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Your retirement annuity is better than you think

21 January 2008 Michelle Schreuder

Leading life assurer Liberty Life has reassuring news for ‘deckchair strategists’ who are back from the holidays and traditionally turn to their financial planning at this time of year.

‘Your old retirement annuity is better than you think’ is the gist of the advice from the life company. In fact, new tax rules have reinvigorated this tried and trusted pillar of strategic planning.

Frank Schutte, head of Liberty Life’s individual life commercial unit, comments: “There’s nothing like a break in the bush or in a deckchair on the beach for getting people to reflect on the future. Every year people return from holiday determined to implement a proper financial strategy only to let things slide as workaday pressures intervene.”

This year there’s less excuse than ever for putting off financial and retirement planning.

“It’s been a ‘summer of love’ for the taxman,” says Schutte.

“He’s made some big-hearted amendments to the tax treatment of retirement provision. Our advice to deckchair strategists is to follow SARS’ lead, update your approach and use the new tax rules as your starting point for post-holiday strategy sessions.

“You’ll find that a product like a retirement annuity (RA) is an even better vehicle for tax-efficient planning than you thought.”

The RA owner can get a deduction on contributions during the life of the RA, and a tax-break on the investment growth within the RA (following the removal of the 9% tax on retirement funds in 2007 which taxed specific income in the fund). ).

The tax concessions that owners receive on retirement have also been overhauled. Previously, the tax-free portion of a retiree’s cash lump sum was generally determined as the greater of R120 000 or R4500 multiplied by the number of years of membership in the fund. Under new rules, the first R300 000 of a lump sum taken from a retirement fund, is tax free while the second R300 000 is taxed at 18%. This rises to 27% on a third R300 000 (R600 001 to R900 000) while the portion of the lump sum above R900 000 attracts tax at 36%.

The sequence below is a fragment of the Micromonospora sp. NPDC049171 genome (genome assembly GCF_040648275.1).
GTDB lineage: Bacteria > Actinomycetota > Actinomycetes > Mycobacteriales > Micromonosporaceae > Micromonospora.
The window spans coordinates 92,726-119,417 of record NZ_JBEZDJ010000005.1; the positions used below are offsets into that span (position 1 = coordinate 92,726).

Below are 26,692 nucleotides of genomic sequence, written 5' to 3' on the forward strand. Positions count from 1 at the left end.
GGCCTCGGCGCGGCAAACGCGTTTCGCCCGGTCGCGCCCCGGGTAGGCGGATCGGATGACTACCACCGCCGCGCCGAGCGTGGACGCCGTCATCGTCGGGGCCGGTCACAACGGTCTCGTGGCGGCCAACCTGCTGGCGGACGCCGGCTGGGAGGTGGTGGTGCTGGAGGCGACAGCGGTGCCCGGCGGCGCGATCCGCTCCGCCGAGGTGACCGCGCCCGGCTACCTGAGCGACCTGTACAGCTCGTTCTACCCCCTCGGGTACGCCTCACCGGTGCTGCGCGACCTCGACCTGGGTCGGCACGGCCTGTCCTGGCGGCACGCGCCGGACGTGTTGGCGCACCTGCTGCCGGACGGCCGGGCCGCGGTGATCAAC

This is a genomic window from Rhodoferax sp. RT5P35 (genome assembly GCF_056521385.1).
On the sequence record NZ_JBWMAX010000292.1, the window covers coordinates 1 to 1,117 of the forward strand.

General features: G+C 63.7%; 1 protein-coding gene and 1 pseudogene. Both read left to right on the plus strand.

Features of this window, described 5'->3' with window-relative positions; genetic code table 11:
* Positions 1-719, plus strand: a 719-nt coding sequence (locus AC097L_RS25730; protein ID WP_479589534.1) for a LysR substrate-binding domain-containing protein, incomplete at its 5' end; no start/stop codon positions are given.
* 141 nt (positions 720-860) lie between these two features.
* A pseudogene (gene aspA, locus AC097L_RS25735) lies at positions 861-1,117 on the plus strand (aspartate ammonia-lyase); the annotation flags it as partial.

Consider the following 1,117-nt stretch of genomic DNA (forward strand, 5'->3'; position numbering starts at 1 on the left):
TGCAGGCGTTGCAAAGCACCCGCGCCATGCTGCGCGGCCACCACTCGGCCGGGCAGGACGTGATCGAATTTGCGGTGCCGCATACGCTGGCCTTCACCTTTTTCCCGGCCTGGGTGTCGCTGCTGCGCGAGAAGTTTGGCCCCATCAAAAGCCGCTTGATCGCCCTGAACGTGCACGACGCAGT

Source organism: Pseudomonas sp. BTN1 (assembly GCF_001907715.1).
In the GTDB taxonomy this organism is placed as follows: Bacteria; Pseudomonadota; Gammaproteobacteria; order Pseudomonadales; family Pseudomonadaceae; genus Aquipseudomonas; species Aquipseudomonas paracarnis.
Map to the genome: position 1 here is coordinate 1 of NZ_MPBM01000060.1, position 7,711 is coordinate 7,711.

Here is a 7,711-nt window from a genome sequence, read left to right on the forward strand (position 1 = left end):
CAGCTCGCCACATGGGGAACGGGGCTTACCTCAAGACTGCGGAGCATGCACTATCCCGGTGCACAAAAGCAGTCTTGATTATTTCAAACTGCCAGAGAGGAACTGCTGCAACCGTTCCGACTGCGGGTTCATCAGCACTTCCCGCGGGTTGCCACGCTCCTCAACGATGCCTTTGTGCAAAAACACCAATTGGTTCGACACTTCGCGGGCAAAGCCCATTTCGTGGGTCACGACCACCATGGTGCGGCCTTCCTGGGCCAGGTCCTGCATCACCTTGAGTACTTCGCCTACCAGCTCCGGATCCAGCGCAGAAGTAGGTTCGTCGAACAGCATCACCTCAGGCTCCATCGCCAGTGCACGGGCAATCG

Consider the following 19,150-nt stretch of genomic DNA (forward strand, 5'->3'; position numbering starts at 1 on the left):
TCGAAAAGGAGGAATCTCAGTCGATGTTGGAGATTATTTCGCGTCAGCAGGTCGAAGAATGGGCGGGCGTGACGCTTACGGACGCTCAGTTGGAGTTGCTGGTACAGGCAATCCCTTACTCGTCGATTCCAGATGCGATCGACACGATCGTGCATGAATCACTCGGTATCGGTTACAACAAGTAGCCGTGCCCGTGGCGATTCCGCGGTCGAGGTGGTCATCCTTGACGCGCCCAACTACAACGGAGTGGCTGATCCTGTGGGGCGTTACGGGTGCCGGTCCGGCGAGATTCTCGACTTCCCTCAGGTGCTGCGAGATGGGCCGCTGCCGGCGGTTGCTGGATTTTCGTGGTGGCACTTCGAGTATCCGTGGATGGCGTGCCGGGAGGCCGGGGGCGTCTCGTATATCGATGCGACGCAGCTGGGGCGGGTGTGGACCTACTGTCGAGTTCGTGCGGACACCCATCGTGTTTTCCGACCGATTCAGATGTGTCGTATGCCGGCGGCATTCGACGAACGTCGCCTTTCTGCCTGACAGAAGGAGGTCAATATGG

At the same time, a new generation of highly flexible and extremely cost-efficient RAs is being marketed.

Schutte explains: “Previously, upfront costs calculated over the full term of the product contributed to some negative consumer perceptions around RAs.”

“These charges have been significantly reduced following discussions between the life industry and the authorities.

“Simultaneously, we see a trend to flexible short-term RAs taken out for top-up purposes by people who, on reflection, realise they need extra provision.

“Falling slap bang in the middle of this category of consumer are those returning from holiday with a new-found determination to do something about their future financial wellbeing.”

Short-term RA top-up can be as little as a one-year, once-off commitment – a route favoured by people with variable income who find bonuses or other remuneration adding to their tax exposure.

Commitment to an RA evens out a ‘lumpy’ income stream in a tax-efficient manner.

Schutte notes: “The holiday tan soon fades … but that’s no reason for your commitment to proper financial planning to wane at a similar rate. Call in a professional financial planner and engage in comprehensive planning.

“We recommend the logical process endorsed by the Financial Planning Institute and suggest you start sooner rather than later.”

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